And that this authority of Our donation and establishment of an edict and strengthening of an immunity should be conserved, in God’s name, inviolably and be more truly believed for all time, We confirmed it below with Our own hand, and We commanded it be sealed with impressions of Our bulls.

Sign of Charles, most glorious of august emperors.

Sign of the glorious king Louis [the Stammerer].

Odoacer the notary witnessed and subscribed on behalf of Gozlin.

Given on the 3rd nones of May [5th May], in the 10th indiction, in the 37th year of the reign of lord emperor Charles in Francia and the 7th in succession to King Lothar [II] and the second of his empire.

Enacted at the imperial palace of Compiègne.

Happily in the name of God, amen.

CW1.2 877
It’s an impressive looking sucker, too. From the Diplomata Karolinorum linked above. 

The year before this, in 876, Charles’ dangerous older half-brother Louis the German had died. Charles immediately moved to try and claim a portion of his kingdom – Louis had already thwarted his efforts to claim Lotharingia in 869, after the death of Lothar II. However, Charles suffered a catastrophic defeat at the hands of Louis’ son Louis the Younger at the Battle of Andernach.

With that in mind, this diploma doesn’t sound particularly defeated. Sure, Charles is explicitly building a substitute for Aachen; but that’s only because it hasn’t fallen to his part yet. In the meantime, Charles is building a full statement in stone of his absolute right to succeed Charlemagne: Compiègne is big, it’s rich, and above all it’s royal. Charles calls it royal, and he endows it with the same privileges of Notre-Dame de Laon and above all of Prüm, which is the Carolingian family foundation. It’s a statement of intent: Charles will be the head of the Carolingian family no matter who controls the dynasty’s old heartlands.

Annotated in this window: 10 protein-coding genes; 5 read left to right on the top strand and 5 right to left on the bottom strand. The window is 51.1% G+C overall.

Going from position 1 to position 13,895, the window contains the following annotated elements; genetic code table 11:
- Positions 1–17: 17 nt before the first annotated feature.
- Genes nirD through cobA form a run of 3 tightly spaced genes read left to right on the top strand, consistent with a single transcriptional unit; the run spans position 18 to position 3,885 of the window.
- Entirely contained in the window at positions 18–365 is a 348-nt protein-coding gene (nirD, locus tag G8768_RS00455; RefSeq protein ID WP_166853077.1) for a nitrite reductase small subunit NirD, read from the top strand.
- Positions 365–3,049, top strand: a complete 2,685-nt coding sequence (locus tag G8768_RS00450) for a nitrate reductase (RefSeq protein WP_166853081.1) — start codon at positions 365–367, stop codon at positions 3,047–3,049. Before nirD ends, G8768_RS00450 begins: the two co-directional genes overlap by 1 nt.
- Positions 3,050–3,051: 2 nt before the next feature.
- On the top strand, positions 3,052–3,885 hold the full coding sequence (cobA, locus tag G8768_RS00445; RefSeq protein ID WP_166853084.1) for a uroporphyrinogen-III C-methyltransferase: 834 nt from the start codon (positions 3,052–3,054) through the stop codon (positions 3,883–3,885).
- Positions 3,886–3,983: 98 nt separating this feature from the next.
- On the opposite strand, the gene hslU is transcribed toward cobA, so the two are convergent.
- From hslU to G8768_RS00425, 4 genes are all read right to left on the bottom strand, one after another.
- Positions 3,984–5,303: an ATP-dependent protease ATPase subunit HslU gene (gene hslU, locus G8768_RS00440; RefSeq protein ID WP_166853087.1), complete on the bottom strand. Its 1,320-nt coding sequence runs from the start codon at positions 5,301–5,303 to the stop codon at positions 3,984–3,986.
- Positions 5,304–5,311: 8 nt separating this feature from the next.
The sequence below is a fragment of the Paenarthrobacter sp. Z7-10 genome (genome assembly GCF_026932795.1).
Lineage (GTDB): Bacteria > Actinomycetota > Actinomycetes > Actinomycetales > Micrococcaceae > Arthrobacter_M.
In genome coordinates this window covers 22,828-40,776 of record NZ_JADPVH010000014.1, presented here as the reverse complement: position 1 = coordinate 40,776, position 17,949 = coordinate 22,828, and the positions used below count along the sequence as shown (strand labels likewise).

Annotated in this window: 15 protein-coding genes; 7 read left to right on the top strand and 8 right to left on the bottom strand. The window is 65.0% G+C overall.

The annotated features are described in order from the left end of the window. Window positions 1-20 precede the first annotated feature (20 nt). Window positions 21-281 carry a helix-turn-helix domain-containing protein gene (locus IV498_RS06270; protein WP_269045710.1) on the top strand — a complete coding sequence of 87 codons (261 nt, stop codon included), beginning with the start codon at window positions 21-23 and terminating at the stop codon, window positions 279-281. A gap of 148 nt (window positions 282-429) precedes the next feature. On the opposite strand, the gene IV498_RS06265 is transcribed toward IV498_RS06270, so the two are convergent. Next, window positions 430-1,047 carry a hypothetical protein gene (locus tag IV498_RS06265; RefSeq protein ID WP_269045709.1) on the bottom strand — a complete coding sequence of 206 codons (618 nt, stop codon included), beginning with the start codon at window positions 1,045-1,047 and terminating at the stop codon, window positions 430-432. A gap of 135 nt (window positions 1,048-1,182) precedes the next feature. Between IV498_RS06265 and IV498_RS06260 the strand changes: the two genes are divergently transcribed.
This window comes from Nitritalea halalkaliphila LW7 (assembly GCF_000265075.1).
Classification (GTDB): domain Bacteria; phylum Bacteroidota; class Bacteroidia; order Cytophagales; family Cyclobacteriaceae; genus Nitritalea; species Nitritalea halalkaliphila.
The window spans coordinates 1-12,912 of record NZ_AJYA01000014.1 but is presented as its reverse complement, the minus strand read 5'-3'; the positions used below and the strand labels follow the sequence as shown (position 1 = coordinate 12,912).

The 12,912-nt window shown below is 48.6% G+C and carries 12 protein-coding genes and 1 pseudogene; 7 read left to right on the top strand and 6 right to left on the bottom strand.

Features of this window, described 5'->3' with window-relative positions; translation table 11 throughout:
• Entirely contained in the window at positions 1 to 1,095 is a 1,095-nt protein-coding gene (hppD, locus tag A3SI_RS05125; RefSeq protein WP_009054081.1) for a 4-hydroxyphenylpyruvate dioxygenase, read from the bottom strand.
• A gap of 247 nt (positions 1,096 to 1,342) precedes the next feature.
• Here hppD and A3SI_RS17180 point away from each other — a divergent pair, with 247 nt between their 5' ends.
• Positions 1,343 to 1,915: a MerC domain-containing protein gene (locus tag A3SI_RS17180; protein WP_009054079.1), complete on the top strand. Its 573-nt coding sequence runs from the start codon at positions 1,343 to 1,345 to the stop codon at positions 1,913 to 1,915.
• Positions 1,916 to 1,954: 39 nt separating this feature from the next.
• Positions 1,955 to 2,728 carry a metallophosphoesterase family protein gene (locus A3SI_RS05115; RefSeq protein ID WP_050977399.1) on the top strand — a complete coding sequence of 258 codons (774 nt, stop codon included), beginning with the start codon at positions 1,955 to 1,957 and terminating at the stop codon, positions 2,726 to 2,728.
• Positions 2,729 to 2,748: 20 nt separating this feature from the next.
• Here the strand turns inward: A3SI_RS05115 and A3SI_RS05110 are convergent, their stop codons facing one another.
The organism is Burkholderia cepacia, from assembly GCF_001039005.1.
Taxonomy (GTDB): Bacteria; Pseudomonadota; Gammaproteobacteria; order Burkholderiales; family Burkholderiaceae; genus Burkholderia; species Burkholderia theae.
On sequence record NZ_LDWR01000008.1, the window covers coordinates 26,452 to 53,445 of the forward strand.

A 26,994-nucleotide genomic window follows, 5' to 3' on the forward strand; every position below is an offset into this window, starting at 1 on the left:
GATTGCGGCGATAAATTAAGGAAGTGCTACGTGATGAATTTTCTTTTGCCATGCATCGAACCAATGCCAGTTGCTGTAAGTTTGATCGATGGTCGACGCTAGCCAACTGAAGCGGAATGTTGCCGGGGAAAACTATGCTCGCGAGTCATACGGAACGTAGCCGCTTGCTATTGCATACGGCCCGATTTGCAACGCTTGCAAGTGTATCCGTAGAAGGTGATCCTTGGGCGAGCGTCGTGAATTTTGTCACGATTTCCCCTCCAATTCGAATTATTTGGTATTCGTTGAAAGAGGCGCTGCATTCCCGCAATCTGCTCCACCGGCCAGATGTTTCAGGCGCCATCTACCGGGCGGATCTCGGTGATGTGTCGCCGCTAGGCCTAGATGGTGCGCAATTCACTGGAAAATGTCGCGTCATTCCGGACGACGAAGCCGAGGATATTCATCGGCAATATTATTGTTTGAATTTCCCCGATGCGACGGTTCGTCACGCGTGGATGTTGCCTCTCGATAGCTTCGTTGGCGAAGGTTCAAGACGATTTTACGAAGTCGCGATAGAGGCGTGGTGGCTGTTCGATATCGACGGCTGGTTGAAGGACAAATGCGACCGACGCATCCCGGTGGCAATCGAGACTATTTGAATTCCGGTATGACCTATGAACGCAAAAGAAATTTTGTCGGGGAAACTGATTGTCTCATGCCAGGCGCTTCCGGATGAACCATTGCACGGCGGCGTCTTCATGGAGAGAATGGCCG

Of course, within a few months Charles would be too dead to do anything much, and Compiègne’s importance abated somewhat. Hereafter, its associations would be primarily not with Charlemagne, but with Charles the Bald himself – and one future monarch would be particularly interested in the place. However, that’s many moons down the line from here…

Who Were The Preceeding Kings?

Man, I had such a good idea for my IMC paper next year. I was going to look at every post-Carolingian royal diploma, seeing who named their predecessors, either by name (‘King Odo’) or generically (‘the custom of Our royal ancestors’) and see what changed. Problem was, this was such a good idea that someone else on the panel had already had it, based on their long-standing research… Still, thanks to my collection of West Frankish royal diplomas actually doing the start of the research as a feasibility study only took a morning, and if I can do nothing else with it it can at least serve as a blog post, so here goes. At least this way I don’t have to spend a thousand words on the methodological issues (although I have thought about them!) …